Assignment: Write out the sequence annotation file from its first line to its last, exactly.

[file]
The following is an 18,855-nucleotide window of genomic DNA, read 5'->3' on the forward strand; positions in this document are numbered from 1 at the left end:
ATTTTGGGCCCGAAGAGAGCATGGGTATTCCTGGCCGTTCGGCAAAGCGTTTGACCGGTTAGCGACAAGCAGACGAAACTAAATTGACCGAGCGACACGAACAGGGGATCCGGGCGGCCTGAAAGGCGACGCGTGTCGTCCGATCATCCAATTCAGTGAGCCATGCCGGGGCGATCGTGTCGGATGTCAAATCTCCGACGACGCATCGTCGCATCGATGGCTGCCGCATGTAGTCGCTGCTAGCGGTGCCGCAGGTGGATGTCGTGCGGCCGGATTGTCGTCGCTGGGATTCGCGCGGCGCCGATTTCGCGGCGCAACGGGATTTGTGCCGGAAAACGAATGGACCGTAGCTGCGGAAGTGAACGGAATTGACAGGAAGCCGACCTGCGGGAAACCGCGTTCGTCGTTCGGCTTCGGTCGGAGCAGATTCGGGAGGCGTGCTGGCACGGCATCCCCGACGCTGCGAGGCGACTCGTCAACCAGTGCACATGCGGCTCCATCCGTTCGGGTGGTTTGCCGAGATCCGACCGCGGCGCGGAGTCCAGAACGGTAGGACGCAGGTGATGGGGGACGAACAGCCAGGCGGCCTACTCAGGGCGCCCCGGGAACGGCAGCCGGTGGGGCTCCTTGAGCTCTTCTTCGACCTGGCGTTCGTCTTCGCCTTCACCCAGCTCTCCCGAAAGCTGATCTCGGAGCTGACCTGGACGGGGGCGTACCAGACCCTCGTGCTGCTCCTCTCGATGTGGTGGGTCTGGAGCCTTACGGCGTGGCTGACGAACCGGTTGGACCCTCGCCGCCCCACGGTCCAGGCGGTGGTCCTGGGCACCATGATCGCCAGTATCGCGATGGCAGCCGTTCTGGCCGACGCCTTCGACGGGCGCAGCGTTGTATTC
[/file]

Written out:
The following is an 18,855-nucleotide window of genomic DNA, read 5'->3' on the forward strand; positions in this document are numbered from 1 at the left end:
ATTTTGGGCCCGAAGAGAGCATGGGTATTCCTGGCCGTTCGGCAAAGCGTTTGACCGGTTAGCGACAAGCAGACGAAACTAAATTGACCGAGCGACACGAACAGGGGATCCGGGCGGCCTGAAAGGCGACGCGTGTCGTCCGATCATCCAATTCAGTGAGCCATGCCGGGGCGATCGTGTCGGATGTCAAATCTCCGACGACGCATCGTCGCATCGATGGCTGCCGCATGTAGTCGCTGCTAGCGGTGCCGCAGGTGGATGTCGTGCGGCCGGATTGTCGTCGCTGGGATTCGCGCGGCGCCGATTTCGCGGCGCAACGGGATTTGTGCCGGAAAACGAATGGACCGTAGCTGCGGAAGTGAACGGAATTGACAGGAAGCCGACCTGCGGGAAACCGCGTTCGTCGTTCGGCTTCGGTCGGAGCAGATTCGGGAGGCGTGCTGGCACGGCATCCCCGACGCTGCGAGGCGACTCGTCAACCAGTGCACATGCGGCTCCATCCGTTCGGGTGGTTTGCCGAGATCCGACCGCGGCGCGGAGTCCAGAACGGTAGGACGCAGGTGATGGGGGACGAACAGCCAGGCGGCCTACTCAGGGCGCCCCGGGAACGGCAGCCGGTGGGGCTCCTTGAGCTCTTCTTCGACCTGGCGTTCGTCTTCGCCTTCACCCAGCTCTCCCGAAAGCTGATCTCGGAGCTGACCTGGACGGGGGCGTACCAGACCCTCGTGCTGCTCCTCTCGATGTGGTGGGTCTGGAGCCTTACGGCGTGGCTGACGAACCGGTTGGACCCTCGCCGCCCCACGGTCCAGGCGGTGGTCCTGGGCACCATGATCGCCAGTATCGCGATGGCAGCCGTTCTGGCCGACGCCTTCGACGGGCGCAGCGTTGTATTC